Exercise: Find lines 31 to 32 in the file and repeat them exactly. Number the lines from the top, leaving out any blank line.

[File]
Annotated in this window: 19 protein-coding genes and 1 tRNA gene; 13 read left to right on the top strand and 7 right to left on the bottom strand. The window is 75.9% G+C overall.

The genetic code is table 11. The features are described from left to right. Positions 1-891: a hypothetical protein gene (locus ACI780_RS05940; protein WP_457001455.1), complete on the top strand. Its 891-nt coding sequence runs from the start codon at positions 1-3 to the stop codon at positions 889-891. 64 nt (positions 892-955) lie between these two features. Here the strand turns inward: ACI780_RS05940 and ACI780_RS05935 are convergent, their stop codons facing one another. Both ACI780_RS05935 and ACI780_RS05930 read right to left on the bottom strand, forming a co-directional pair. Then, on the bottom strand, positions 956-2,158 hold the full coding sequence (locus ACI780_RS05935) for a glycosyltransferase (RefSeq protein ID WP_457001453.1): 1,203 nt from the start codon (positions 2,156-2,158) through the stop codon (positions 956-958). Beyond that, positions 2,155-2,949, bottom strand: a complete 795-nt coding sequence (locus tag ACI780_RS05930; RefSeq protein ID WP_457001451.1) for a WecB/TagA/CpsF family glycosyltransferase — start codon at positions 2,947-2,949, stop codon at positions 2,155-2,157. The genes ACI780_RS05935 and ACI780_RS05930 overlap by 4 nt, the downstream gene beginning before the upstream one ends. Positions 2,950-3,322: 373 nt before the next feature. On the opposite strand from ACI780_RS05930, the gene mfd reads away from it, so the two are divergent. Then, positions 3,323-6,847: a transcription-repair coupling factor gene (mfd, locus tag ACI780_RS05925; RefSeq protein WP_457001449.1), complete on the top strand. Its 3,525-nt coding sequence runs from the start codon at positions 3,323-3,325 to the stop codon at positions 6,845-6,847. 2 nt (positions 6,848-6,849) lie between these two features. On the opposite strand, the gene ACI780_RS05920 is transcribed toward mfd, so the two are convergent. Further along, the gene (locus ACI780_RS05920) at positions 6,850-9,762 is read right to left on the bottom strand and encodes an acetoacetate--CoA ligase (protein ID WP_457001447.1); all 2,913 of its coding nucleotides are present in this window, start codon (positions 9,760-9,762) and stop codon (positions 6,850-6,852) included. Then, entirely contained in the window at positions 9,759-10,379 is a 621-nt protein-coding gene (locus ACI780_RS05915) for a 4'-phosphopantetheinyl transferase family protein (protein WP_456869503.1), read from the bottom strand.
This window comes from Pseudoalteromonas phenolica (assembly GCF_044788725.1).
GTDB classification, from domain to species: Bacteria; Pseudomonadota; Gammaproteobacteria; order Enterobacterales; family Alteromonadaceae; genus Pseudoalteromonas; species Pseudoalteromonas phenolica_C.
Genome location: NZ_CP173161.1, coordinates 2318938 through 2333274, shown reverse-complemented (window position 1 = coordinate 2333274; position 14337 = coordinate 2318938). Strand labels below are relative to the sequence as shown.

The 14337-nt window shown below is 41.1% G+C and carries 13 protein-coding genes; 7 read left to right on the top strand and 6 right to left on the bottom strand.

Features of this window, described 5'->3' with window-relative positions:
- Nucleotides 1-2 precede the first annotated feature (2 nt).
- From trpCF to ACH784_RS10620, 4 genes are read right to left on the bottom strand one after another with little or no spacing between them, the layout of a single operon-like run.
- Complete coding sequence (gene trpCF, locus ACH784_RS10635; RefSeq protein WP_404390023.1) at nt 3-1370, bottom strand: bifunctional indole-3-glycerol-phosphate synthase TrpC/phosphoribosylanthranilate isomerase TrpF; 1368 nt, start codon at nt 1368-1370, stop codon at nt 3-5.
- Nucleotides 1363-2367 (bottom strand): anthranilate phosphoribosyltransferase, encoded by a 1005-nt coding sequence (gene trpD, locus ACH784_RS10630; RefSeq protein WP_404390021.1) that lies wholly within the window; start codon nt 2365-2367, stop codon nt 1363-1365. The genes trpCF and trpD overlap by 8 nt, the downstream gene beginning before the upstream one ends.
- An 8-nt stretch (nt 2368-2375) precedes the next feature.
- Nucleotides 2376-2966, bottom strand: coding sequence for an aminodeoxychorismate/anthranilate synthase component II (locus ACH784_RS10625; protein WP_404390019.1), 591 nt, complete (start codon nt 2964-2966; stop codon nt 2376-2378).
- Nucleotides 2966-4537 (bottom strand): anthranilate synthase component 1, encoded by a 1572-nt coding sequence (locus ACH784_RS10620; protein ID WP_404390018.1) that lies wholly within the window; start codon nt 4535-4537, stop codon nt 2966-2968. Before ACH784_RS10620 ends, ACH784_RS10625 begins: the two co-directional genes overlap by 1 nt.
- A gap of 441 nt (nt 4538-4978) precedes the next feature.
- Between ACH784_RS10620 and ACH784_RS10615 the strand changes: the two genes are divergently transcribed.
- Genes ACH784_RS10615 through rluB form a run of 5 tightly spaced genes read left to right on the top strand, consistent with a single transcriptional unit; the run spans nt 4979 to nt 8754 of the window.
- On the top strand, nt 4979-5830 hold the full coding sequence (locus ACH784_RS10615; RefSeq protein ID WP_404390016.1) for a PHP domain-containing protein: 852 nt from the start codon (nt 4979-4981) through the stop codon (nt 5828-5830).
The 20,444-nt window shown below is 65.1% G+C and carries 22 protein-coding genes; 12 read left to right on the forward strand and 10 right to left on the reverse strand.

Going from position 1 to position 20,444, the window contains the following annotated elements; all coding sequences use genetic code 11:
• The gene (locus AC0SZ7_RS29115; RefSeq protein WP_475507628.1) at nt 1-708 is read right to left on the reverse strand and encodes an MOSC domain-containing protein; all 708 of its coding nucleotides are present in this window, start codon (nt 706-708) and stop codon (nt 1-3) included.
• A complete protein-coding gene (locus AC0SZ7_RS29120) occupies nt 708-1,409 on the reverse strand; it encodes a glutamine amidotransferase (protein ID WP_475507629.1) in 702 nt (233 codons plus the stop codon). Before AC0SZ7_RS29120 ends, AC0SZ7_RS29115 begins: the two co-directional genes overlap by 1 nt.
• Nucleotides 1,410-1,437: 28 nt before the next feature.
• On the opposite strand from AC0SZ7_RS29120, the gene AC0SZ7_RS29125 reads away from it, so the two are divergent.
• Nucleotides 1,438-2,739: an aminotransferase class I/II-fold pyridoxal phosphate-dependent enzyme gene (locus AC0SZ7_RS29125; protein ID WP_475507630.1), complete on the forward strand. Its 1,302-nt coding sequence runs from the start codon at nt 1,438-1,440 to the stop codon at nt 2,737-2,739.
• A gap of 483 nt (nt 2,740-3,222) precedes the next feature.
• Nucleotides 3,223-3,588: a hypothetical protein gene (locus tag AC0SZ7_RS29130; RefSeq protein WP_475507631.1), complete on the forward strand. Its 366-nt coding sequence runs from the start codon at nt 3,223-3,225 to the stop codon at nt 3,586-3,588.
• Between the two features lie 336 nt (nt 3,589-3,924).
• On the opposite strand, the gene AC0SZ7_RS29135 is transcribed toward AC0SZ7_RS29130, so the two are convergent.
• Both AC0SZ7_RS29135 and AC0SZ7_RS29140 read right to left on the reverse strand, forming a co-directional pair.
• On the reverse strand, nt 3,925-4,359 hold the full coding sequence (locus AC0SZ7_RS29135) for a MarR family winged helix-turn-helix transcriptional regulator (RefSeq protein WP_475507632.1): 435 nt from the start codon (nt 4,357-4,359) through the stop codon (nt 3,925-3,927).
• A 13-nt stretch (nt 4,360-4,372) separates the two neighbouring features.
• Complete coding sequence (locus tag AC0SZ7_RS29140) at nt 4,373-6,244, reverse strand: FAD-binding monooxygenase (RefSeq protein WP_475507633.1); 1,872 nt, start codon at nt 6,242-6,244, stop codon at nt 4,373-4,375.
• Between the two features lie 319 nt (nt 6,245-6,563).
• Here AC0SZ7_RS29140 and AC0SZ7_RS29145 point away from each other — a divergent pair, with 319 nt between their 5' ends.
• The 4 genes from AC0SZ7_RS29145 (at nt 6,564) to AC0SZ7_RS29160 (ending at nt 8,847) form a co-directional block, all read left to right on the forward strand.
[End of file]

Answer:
• On the reverse strand, nt 3,925-4,359 hold the full coding sequence (locus AC0SZ7_RS29135) for a MarR family winged helix-turn-helix transcriptional regulator (RefSeq protein WP_475507632.1): 435 nt from the start codon (nt 4,357-4,359) through the stop codon (nt 3,925-3,927).
• A 13-nt stretch (nt 4,360-4,372) separates the two neighbouring features.